Where I support the ban is on public property where I have a vested interest, and am entitled to breath clean air. I also support bans at palces like gas stations, where I might be compelled to walk inside if the recept printer is out of order or such.

oldredneckman96
5054
Points
oldredneckman96 06/02/13 - 08:30 pm
2
2
Stinking/Smoking
Unpublished

Lets start by agreeing that smoking smells terrible, it makes your clothes, the room’s upholstery, carpet and drapes, just stink. Civilized people don’t like that.
Now, everyone who is honest will agree it is not healthy. Numbers show that less than 25% of Americans smoke, which leaves 75% who do not want to smoke. That is the largest majority on any issue in the country today.
No business is a “private” business that either has employees or is open to the public; it is a “public” business. Public means everyone and the Americans with Disabilities Act means you have to provide a smoke free area for employees and customers.
Wal-Mart became the largest retailer in the world and one secret was that they have been smoke free from the start. Sam knew that everyone shopped and only a few smelly smokers would keep them from his store. If you are a “public” business that wants to make money, every business in every town, every way you can check, getting smoking under control has been a moneymaker.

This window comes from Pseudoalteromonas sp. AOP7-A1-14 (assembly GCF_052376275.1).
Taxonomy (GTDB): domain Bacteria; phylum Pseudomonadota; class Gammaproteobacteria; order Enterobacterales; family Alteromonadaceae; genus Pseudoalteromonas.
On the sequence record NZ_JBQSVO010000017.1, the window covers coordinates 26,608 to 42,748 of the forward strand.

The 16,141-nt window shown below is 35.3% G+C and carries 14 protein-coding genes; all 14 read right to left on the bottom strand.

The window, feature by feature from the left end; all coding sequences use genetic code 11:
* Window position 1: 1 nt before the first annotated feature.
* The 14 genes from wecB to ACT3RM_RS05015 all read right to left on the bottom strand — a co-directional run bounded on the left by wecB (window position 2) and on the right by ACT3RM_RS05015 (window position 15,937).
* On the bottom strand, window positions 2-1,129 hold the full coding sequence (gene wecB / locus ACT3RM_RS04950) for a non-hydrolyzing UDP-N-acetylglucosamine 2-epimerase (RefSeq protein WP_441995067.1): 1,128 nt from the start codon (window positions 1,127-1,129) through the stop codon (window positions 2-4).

E-Cigarettes vaporize nicotine and when a person using one exhales they spread this poison around just like cigarettes. Nicotine delivery is the only reason for E-Cigs.
Last, No one has the right to spread poison in pubic. End of story.

jpbrig
170
Points
jpbrig 06/02/13 - 08:57 pm
1
1
What about Liberty

I have a right to clean air. LL's liberties starts where my stops and he can breathe my full share of smoke fill air. All he wants of it.

dichotomy
31990
Points
dichotomy 06/02/13 - 08:57 pm
2
2
There is no reason there

There is no reason there could not be smoking only bars and restaurants staffed and patronized by smokers. No logical reason, no legal reason. It's not much different than gay bars. There are gay bars and those who don't want to patronize them don't go. If you chose to walk on the wild side them have at it. Same thing goes for smoking bars.